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Phillips, Elsie C.

in: People

Elsie Cole Phillips (1879-1961) — Trade Unionist, Social Worker, Community Organizer and Socialist


Introduction: After almost a decade of work with young women in New York City’s trade union movement and with woman’s suffrage activities, she married Wilbur C. Phillips and for the rest of her career collaborated with him in Socialist Party activities and in raising funds and working toward development of their “social unit plan” to enhance democratic participation on the neighborhood level. They directed a social unit experiment in Cincinnati 1917-1920 and continued afterward to develop the concept theoretically.

Elsie La Grange Cole was born in Albany, New York, on September 24, 1879, the daughter of Mr. and Mrs. Charles W. Cole. She attended Albany public schools and graduated from Vassar College in 1901. After teaching English for two years in Albany High School she moved to New York City, where she became involved in the women’s trade union movement, first as an organizer of girls’ clubs for the National Association of Women Workers and then (1908-1911) as placement secretary at the Manhattan Trade School for Girls. She was active in the Triangle shirtwaist strike in 1909.

She married Wilbur Phillips on May 19, 1911, and served as his assistant at the Milwaukee Child Welfare Commission. The Phillips were both active in Socialist Party political affairs; Elsie joined Mrs. Victor Berger in speaking at suffrage rallies on several occasions.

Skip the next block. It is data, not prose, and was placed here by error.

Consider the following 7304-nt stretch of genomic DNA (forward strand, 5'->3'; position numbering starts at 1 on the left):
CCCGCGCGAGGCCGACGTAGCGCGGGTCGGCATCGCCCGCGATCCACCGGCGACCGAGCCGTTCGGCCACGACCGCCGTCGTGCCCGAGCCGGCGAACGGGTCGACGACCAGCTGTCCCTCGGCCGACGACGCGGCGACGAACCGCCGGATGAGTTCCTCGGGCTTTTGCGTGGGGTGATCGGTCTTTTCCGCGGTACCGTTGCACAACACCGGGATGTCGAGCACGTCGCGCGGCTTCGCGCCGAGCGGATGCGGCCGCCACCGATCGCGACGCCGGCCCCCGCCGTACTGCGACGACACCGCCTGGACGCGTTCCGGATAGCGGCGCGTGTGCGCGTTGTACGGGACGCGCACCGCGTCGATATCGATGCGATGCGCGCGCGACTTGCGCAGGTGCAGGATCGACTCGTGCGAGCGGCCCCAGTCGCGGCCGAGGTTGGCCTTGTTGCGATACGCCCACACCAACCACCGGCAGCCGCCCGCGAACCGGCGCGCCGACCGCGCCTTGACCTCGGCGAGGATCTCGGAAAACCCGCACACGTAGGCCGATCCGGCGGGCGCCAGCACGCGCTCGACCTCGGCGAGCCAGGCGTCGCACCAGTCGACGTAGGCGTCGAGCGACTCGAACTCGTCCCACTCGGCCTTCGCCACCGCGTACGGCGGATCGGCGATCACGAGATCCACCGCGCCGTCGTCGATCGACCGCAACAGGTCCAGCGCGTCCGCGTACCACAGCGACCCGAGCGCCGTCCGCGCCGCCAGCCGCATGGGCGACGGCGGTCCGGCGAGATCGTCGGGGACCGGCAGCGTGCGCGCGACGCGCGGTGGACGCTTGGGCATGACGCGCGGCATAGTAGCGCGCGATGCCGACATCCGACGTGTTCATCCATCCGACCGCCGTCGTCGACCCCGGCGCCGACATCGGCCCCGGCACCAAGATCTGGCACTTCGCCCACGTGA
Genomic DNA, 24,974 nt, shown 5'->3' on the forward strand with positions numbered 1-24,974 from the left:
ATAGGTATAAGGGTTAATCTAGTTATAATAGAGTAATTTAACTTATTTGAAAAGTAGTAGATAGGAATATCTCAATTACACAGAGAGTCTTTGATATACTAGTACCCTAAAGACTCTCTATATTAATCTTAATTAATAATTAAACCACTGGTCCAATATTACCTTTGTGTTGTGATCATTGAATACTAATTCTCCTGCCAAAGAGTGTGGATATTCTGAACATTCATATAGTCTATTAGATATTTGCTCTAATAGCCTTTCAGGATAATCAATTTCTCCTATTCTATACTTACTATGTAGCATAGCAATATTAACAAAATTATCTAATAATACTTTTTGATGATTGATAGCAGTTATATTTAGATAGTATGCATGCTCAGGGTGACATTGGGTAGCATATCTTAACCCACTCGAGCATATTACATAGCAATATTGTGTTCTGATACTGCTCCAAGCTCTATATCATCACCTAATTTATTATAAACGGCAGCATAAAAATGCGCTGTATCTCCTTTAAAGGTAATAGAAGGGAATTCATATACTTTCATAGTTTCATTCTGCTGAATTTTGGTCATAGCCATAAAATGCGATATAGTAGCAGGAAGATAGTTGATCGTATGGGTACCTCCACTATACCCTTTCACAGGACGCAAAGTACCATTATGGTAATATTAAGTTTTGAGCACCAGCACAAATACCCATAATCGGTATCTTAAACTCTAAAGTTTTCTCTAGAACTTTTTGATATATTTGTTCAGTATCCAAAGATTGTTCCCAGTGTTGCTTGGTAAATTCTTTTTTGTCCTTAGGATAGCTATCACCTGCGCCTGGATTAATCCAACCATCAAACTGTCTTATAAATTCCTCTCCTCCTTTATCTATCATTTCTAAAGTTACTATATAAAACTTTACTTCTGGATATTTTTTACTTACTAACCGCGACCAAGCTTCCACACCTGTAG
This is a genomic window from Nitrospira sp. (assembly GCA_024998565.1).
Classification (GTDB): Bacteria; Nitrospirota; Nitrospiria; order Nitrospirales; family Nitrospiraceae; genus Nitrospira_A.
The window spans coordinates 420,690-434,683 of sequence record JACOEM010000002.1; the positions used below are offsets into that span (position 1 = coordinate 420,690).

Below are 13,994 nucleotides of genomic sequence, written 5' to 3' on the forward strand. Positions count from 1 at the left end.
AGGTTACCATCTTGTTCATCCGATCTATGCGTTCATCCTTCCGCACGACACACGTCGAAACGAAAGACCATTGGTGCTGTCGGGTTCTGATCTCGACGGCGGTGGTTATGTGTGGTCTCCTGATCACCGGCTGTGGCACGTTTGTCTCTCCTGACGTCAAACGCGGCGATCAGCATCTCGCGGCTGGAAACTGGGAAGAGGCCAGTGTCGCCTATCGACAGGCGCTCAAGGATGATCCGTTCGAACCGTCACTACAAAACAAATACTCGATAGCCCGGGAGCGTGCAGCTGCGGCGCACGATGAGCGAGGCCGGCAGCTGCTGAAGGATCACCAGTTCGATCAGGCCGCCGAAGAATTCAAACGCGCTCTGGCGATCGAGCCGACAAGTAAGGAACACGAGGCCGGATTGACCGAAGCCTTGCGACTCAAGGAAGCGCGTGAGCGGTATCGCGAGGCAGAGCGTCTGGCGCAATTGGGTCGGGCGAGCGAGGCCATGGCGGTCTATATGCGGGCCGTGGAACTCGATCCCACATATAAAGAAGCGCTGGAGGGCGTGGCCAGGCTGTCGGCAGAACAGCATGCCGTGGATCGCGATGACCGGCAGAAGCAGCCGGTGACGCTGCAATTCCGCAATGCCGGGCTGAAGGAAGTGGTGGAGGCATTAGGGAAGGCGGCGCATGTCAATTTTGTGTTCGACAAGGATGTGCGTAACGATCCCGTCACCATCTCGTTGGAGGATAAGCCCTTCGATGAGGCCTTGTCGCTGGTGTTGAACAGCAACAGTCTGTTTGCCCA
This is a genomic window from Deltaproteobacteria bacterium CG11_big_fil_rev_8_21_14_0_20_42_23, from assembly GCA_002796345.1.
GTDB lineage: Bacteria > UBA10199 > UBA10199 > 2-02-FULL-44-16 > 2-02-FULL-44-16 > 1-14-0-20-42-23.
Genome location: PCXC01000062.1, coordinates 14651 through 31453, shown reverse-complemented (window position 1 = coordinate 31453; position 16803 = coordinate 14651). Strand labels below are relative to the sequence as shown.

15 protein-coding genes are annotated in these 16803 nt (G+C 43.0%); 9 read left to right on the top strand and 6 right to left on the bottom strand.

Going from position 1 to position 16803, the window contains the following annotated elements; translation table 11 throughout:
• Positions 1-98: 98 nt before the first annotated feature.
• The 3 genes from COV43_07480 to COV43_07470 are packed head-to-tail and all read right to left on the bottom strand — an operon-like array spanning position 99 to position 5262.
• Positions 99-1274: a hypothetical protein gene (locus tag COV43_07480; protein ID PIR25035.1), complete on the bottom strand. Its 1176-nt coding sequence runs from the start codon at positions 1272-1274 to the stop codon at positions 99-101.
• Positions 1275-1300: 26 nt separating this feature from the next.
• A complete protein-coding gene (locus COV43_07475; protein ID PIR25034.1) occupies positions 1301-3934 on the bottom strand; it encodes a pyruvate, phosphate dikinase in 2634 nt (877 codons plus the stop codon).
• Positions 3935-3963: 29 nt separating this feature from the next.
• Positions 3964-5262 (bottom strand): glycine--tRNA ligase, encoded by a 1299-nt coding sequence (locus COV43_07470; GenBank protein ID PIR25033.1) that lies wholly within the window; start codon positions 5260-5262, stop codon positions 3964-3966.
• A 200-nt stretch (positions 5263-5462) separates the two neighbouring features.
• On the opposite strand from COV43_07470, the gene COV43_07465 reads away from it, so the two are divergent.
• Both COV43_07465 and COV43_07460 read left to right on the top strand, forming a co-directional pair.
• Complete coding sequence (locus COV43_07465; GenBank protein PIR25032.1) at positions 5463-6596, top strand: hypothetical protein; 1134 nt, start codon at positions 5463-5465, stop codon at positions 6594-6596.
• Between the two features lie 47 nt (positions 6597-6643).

1914-1916 — Mrs. Phillips spent time in research and planning for a new type of community organization which Mr.  Phillips had developed out of his work with infants milk depots in New York, before our marriage and the Milwaukee baby station, organized by him for the Commission, on new and original lines.  When the plan had been concreted, they organized a national group to finance and conduct it in some American city.  Having secured $135,000 for a three years’ demonstration, we set up a competition among cities and Cincinnati, Ohio, was finally chosen.

1917-1922 — Joint Executive with Mr. Phillips, of the National Social Unit Organization (the name taken by the organization we had created).  For three years and a half they jointly directed this demonstration, until its close in 1921.  They then spent some months in analyzing the experience and preparing a report to the national organization.

The rest of her life was spent collaborating with her husband, developing and promoting the social unit plan. Her health began to fail in the mid-1940s. She suffered a stroke in 1948 that left her mostly bedridden until her death on April 10, 1961. The Phillips had one daughter, Joan.


SourceWilbur C. and Elsie C. Phillips Papers. University of Minnesota, Twin Cities, Social Welfare History Archives. Minneapolis, MN. More information is available at:

How to Cite this Article (APA Format): Hansan, J. (2012). Elise Cole Phillips (1979-1961) — Trade unionist, social worker, community organizer and socialist. Social Welfare History Project. Retrieved [date accessed] from